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In the year of its 45th anniversary, Brazil's state-controlled telco Telebras faces a pivotal moment as it looks to the future.
More than any other telco, Telebras deploys Brazil's critical telecom infrastructure, but its role as the 'carrier of carriers' is hampered by the government's belt-tightening efforts as it pushes for fiscal reforms to tame a rising fiscal deficit. To make matters worse, Telebras is not profitable. The company has been in the red since 2010.
Eduardo Tude, who heads Brazil's main telecom consulting firm, Teleco, says the company has very high costs and needs to become "smaller" by reducing its administrative and operational structure. "The problem of the company's sustainability is directly tied to not having a lean structure that makes this possible. We can't imagine Telebras continuing to live on the taxpayers' dime," Tude told BNamericas.
Nevertheless, its net operating revenue grew 24.3% in 2016 to 56mn reais (US$17.1mn) driven by a 63% increase in its customer base (private providers and government entities). The company also cited growth in capacity sold, which rose 94.4% to reach 191,625Mbps by end of last year.
Linked to the ministry of science, technology, innovation and communications (MCTIC), Telebras is a mixed capital, publicly-traded company subject to the rules of securities regulator CVM and listed on São Paulo stock market B3.
The government's cash woes have left Telebras with budget freezes and a low investment execution rate. Only 17% of the telco's nearly 607mn-real budget for 2017 had been invested by the end of the first half, according to data from the planning and budget ministry.
At stake is the company's capacity to deliver planned projects such as new satellite communications, submarine cable connections and the expansion of the country's 22,000km fiber 1.6Tbps backbone, which the telco began to deploy in 2010.
Telebras planned to auction 57% of the capacity of the geostationary satellite. But the auction, held on October 31 after repeated delays, failed to attract bids. Reached by BNamericas, CEO Maximiliano Martinhão, who took over the company in October, declined to comment on whether a new auction will be held.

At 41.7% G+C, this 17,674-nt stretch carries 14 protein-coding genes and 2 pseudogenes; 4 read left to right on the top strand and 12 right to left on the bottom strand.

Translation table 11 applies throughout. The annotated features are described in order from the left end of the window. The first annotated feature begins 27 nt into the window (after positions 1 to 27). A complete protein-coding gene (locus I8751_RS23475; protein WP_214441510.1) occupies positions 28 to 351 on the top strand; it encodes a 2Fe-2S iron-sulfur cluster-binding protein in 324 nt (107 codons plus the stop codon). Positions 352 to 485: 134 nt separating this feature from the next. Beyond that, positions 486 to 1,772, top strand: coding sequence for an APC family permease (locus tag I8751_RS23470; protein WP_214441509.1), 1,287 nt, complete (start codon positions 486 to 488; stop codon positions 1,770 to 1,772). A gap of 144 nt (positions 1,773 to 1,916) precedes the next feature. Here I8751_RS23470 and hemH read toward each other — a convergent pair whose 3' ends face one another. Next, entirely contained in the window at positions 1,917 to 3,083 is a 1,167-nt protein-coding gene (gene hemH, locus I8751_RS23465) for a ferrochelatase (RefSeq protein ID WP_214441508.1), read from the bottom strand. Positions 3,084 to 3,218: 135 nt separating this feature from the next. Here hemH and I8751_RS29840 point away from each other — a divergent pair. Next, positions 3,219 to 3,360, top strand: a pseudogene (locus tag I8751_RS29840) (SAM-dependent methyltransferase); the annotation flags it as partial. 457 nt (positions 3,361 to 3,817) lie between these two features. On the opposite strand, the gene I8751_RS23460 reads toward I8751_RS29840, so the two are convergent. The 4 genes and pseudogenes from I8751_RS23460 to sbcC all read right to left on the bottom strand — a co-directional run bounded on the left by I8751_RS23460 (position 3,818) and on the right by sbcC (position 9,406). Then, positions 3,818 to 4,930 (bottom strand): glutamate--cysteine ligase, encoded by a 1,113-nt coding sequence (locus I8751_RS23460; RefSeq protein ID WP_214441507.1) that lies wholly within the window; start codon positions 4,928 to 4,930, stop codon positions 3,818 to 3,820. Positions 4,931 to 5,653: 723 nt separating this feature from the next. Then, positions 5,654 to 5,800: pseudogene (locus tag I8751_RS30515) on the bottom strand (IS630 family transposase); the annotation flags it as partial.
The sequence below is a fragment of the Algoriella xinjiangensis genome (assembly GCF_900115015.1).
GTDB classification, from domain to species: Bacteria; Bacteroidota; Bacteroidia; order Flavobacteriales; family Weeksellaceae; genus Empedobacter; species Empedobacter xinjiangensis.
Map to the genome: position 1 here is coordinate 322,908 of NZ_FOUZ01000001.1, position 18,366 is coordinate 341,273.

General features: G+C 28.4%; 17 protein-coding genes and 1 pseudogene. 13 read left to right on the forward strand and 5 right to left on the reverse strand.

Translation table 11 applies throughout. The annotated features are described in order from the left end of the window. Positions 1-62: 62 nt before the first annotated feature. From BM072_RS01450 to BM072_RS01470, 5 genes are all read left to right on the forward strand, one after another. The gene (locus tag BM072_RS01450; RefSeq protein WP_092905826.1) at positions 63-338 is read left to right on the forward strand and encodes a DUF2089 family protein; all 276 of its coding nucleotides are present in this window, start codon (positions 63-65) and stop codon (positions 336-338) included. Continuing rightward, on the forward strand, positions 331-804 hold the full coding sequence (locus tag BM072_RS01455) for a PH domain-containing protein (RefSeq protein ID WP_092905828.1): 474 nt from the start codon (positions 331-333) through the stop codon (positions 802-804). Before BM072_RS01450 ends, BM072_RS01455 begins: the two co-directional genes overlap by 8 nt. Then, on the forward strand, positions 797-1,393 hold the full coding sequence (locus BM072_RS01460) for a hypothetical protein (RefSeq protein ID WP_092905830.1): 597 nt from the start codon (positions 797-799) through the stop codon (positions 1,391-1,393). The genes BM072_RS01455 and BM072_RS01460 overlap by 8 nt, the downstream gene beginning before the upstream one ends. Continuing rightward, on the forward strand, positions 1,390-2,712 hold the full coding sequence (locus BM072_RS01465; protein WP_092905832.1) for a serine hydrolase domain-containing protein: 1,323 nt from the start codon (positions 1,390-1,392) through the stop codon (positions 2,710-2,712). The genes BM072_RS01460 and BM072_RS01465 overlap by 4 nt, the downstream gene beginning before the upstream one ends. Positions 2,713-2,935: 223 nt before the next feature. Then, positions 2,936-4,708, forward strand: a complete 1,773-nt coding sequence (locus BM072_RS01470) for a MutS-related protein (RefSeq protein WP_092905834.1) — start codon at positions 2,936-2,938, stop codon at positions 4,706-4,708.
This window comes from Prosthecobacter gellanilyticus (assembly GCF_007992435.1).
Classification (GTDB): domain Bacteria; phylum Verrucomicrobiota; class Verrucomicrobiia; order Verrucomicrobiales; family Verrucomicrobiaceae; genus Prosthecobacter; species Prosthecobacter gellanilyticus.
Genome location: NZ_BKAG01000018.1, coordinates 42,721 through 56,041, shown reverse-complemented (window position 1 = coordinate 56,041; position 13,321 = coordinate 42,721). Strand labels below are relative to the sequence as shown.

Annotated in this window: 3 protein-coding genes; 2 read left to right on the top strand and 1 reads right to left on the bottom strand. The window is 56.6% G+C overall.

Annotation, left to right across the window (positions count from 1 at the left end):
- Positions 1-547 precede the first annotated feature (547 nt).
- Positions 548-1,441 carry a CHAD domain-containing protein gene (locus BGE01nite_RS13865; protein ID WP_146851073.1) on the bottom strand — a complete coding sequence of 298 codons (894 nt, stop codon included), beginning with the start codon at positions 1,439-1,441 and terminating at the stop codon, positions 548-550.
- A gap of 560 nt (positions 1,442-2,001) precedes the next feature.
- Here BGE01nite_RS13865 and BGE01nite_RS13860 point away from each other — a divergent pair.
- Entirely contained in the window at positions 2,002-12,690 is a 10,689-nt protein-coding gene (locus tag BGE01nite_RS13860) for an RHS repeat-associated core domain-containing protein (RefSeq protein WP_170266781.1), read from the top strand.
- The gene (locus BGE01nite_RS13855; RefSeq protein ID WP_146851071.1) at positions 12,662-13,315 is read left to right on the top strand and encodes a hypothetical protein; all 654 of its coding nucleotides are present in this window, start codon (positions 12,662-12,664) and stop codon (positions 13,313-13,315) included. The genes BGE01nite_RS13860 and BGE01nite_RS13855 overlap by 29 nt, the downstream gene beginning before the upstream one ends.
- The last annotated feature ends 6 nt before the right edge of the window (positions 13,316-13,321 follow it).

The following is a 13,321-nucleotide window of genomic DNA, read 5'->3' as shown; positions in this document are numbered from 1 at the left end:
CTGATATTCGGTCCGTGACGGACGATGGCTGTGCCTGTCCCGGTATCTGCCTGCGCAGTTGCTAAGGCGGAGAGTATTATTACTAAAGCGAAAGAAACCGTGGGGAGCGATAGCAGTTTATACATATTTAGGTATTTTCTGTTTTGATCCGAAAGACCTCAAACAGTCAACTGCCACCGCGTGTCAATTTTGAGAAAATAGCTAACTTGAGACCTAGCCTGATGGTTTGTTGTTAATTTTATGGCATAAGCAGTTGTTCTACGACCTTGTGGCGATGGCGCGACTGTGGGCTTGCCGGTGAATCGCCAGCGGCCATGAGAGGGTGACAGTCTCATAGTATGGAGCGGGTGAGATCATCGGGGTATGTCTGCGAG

In a statement, the company said that "all measures to maintain the timetable of projects and commercial activities related to the SGDC will be adopted."
In another attempt to respond to its financial situation, Telebras is planning a capital increase. The proposal foresees a capital boost of 1.33bn reais, with the issuance of 37.7mn new preferred and common shares for a total of 49.6mn shares. The company's capital stock would go up to 1.59bn reais, from 1.33bn reais at end of June.
PRIVATIZATION, THEN AND NOW
Telebras is the last piece standing of Brazil's formerly state-controlled telecommunication system, which was privatized in 1998. Created in 1972, it was the holding company of the 27 public telephone utilities of the Brazilian states, as well as of long-distance operator Embratel. Its chief mission was to expand urban telephony. Over time, it became responsible for the operation of over 95% of the telephone terminals.
With the approval of the general telecommunications law in 1997 to provide universal coverage and open up the telecom market, Telebras went on the selling block in a highly controversial privatization process that opened up the industry to foreign players. Critics say companies got valuable Telebras assets on the cheap.
In 2010, through a decree creating the national broadband plan (PNBL), Telebras was brought back to life with the exclusive goal of implementing the communications network of the federal administration and supporting public broadband policies, as well as providing infrastructure and telecom service support networks for private companies, states, the federal district, municipalities and NGOs.
Recently, voices calling for the "re-privatization" of what remains of Telebras have grown louder, although CEO Martinhão says the issue is "out of the question" for the moment.